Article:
This report first discusses the key trends in health in Africa. Second, it explores recurring challenges and policy constraints to effective health care. Third, it provides trends and illustrations of emerging technologies and innovation of the Fourth Industrial Revolution in health care in Africa. Fourth, it presents seven effective strategies and policy options for bridging the gap between the promise and delivery in Africa’s health care with the Fourth Industrial Revolution:

  1. Commission a national 4IR or Digital Health Strategy task force that will develop (and help successfully implement) vertical and horizontal strategies and mechanisms adapted to local and national contexts, while benefiting from international innovations and experiences, to deliver on health care promise;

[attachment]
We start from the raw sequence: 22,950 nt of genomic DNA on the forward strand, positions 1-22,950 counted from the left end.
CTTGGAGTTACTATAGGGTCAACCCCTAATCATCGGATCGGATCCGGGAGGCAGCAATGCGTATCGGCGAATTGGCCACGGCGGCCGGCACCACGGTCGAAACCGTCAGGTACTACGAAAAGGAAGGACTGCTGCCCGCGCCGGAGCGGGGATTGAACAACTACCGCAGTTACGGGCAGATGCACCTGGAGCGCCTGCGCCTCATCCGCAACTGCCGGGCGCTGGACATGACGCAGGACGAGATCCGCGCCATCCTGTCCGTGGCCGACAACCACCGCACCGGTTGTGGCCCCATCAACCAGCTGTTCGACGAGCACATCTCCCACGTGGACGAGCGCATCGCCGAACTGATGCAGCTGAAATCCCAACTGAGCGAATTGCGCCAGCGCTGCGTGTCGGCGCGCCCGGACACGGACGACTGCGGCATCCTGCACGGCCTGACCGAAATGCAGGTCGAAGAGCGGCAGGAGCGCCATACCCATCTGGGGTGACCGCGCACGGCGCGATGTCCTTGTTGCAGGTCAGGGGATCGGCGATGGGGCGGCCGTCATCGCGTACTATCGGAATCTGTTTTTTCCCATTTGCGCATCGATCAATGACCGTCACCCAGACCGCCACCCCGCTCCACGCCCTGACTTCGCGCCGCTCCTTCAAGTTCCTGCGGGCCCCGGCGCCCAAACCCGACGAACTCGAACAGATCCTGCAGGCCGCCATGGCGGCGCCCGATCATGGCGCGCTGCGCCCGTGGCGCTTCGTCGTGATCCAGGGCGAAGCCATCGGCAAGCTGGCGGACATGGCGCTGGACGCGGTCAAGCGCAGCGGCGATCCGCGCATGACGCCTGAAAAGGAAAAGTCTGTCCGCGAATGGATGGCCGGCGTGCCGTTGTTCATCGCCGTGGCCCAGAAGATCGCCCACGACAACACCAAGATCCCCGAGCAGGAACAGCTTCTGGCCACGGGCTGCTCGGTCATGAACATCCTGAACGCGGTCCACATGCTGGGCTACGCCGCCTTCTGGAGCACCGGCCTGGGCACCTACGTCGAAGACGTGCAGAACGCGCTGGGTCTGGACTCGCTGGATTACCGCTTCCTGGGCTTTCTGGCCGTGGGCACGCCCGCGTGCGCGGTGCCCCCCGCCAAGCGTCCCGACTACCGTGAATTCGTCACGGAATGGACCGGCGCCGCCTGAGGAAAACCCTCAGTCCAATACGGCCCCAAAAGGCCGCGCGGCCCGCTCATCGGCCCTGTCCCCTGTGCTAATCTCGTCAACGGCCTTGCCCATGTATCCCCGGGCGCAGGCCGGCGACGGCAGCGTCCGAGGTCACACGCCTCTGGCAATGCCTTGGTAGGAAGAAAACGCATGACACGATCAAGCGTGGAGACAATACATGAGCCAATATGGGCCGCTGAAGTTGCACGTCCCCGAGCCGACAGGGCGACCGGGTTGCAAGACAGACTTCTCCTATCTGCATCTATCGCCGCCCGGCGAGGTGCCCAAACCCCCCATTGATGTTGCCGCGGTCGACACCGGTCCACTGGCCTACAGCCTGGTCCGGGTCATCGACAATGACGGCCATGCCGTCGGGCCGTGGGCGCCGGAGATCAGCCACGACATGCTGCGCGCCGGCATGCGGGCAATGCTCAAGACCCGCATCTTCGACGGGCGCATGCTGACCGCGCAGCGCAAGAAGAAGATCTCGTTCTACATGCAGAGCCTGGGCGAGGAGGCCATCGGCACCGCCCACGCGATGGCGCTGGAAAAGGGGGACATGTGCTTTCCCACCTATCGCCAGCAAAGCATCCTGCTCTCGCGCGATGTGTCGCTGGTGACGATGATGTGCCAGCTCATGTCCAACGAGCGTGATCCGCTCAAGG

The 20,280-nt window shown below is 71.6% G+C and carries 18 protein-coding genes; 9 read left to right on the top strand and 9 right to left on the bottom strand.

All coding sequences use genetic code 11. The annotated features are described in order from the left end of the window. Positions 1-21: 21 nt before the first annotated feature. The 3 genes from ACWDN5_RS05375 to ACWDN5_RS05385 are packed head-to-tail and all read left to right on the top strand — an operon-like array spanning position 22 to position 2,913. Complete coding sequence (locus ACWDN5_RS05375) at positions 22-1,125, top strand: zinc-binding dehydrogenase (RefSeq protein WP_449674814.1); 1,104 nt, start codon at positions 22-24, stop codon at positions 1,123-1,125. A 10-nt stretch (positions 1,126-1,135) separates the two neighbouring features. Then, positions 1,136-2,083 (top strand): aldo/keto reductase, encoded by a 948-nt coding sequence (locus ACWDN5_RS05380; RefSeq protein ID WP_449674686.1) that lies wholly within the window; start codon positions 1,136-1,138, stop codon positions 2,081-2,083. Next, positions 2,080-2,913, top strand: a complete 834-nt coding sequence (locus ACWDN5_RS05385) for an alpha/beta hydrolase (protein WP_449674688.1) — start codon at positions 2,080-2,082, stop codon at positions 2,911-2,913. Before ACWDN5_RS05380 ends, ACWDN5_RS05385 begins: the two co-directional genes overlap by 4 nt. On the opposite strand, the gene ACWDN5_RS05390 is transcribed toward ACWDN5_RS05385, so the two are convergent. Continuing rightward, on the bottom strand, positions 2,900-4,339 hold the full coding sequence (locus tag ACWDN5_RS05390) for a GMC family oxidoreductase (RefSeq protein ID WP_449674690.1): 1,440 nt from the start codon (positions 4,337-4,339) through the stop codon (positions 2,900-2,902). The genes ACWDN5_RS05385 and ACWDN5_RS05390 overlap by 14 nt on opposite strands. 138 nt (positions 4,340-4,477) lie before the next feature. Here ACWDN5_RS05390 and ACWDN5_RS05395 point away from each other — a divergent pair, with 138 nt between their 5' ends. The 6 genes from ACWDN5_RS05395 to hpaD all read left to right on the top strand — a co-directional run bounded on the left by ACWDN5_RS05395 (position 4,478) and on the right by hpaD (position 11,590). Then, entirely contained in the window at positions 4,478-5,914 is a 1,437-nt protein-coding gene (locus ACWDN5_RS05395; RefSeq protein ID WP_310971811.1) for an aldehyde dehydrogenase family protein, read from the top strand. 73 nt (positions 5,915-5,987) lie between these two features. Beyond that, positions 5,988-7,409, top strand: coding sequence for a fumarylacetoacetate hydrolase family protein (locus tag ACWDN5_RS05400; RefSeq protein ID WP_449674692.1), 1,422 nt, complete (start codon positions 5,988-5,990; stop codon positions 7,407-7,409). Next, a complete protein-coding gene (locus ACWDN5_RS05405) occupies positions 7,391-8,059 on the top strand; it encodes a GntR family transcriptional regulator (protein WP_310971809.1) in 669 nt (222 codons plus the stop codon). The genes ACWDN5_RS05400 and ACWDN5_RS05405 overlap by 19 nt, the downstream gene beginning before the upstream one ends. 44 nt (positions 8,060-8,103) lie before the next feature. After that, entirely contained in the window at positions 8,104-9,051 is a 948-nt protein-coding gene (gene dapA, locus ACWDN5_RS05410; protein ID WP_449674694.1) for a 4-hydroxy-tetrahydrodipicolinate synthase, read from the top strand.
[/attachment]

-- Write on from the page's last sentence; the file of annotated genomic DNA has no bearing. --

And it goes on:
2. Engage in “public-private-philanthropic partnerships” (4P) to foster risk pooling and increase access to capital for smaller, local health organizations and innovators;
  3. Capitalize on e-learning strategies to train both clinical and managerial medical personnel and them on and prepare them to properly use more complex technologies;
  4. Leverage technological platforms and networks to face the shortage of human capital through a “digital brain gain” from the diaspora and friends of Africa;
  5. Leverage fintech and digital health innovations to improve financial access to care and achieve universal health coverage;
  6. Engage local communities and “community health care leaders” in order to accelerate 4IR technology adoption, usage, and efficiency;